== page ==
The good, the bad, the ugly
How good are your presenting skills? An innovative new platform called Presentii allows you to capture audience interest and feedback in real time
UNLESS YOU HAVE some outspoken people in your life, you might not know exactly what your audience is thinking when you present. Feedback is always necessary for growth and improvement, but getting that feedback, particularly honest feedback, can be tricky.
Click here to view this story in magazine format
A long-standing London advertising and digital services firm, adHOME Creative, has come up with an innovative solution: Presentii. This presentation tool gathers minute-by-minute feedback from your audience via their personal smart devices during a presentation to figure out the best and worst of what you said and did.
Story Continues Below
An audience can use a sliding scale to convey their immediate interest as you present, as well as add live, time-stamped comments and feedback about specific parts of a presentation. With this new web app, presenters are given a direct window into what is working for them, and invaluable information to help develop and refine engaging content.
Interestingly, the concept was born out of the education market, first dreamt up as a tool for post-secondary institutions to develop better and more convincing presentations for high school-aged listeners choosing their post-secondary path.
“In discussing how we could gather valuable feedback from an audience, it sparked the idea to create an app that would collect direct information about the content presented and the audience’s understanding of what was and wasn’t relevant in that moment,” explains Mary-Ellen Willard, adHOME’s executive creative director.
Willard says Presentii is a way to reimagine the one-way conversation that presentations typically provide. Without asking audiences for an additional time commitment via repetitive surveys after a presentation, Presentii keeps audiences engaged throughout the presentation. This feedback tool measures the important but frequently missed sentiment of the audience’s feelings and emotion.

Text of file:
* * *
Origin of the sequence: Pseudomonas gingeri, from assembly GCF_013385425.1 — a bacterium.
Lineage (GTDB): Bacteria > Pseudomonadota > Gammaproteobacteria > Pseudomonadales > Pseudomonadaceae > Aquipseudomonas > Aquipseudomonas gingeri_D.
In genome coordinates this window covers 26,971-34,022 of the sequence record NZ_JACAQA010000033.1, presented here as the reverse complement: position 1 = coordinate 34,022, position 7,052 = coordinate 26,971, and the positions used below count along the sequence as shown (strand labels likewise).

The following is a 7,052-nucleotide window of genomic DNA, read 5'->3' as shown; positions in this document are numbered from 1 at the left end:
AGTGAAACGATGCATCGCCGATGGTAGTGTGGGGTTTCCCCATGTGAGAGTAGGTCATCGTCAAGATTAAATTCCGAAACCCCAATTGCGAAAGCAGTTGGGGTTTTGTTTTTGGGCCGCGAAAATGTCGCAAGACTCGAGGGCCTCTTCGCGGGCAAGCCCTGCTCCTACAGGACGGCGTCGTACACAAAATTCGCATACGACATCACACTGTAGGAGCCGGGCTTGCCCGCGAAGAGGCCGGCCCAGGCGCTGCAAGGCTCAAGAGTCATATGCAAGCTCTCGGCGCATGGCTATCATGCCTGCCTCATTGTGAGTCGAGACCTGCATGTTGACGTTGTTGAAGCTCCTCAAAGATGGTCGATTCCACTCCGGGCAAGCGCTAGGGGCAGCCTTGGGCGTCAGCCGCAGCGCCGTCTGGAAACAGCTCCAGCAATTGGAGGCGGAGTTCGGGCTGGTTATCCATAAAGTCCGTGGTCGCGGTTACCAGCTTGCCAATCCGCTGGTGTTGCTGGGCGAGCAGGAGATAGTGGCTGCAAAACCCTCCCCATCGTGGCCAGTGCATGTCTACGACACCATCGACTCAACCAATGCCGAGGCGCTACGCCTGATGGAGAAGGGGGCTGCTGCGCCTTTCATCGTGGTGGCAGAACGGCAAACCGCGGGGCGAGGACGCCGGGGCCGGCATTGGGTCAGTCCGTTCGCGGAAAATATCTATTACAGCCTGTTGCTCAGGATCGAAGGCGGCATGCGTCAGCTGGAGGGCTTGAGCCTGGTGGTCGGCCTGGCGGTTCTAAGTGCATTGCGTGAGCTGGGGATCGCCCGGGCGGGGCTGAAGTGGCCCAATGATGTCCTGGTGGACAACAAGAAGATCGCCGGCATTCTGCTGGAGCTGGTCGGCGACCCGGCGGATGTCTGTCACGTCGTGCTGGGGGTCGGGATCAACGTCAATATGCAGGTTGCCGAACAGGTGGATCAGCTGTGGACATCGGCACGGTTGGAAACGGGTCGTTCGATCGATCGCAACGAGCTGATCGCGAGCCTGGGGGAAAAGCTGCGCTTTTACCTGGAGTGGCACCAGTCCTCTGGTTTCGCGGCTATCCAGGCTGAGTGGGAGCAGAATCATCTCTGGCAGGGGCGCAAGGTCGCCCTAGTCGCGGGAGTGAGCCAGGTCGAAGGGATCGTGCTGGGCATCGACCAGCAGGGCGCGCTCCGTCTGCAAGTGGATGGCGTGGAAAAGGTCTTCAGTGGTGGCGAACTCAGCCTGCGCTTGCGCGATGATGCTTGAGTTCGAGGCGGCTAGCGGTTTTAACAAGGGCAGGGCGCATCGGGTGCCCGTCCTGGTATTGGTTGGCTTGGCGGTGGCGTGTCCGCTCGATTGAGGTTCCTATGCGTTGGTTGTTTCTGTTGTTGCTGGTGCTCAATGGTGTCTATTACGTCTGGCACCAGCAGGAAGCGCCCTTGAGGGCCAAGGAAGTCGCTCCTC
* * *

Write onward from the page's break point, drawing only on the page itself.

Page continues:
Initially, Presentii focused on a sliding scale of engagement levels, giving the audience a chance to react in real time to what caught their imagination and what felt “meh.” Although this development was already changing things for presenter feedback, it didn’t yet allow for specific comments and understanding. Knowing whether your audience is engaged at any given time is excellent information, but it’s how you interpret that information that truly makes it worthwhile.
Story Continues Below
To remedy this, a comment feature was introduced, allowing audiences to make note of what they liked or disliked while it was right in front of them. For example, when an audience member can’t understand a graph or thinks you take pauses long enough to put them to sleep, they can simply, quickly and anonymously let you know. And once you know, you can refine your work to be exactly what your audience needs.
“The most surprising thing about Presentii is its multi-faceted use,” says Willard. “We imagined it would be for a specific type of presentation scenario — meeting planners, speakers, etc. — but as it evolved, people started thinking about the breadth of how it could be used.”
As adHOME began to think about Presentii in alignment with the shift to the digital world mid-pandemic, they realized its capacity for versatile use. It became apparent that Presentii could be a valuable tool for the online world, including any form of meeting, presentation, sales pitch, interview or live event where you would want to know what people are thinking.
With a goal of sharing the app with a larger audience, Presentii, which is being made available via a subscription model, is offering a free trial period for presentation and event hosts to evaluate without committing to the subscription-based program. This way, anyone and everyone can try their hand at this easy-to-use web app for perfecting presentations.
“We love that Presentii has the ability to help interpret what an audience is thinking and feeling,” sums up Willard. “It helps presenters understand what is and isn’t resonating so they can adapt and revise their content accordingly.”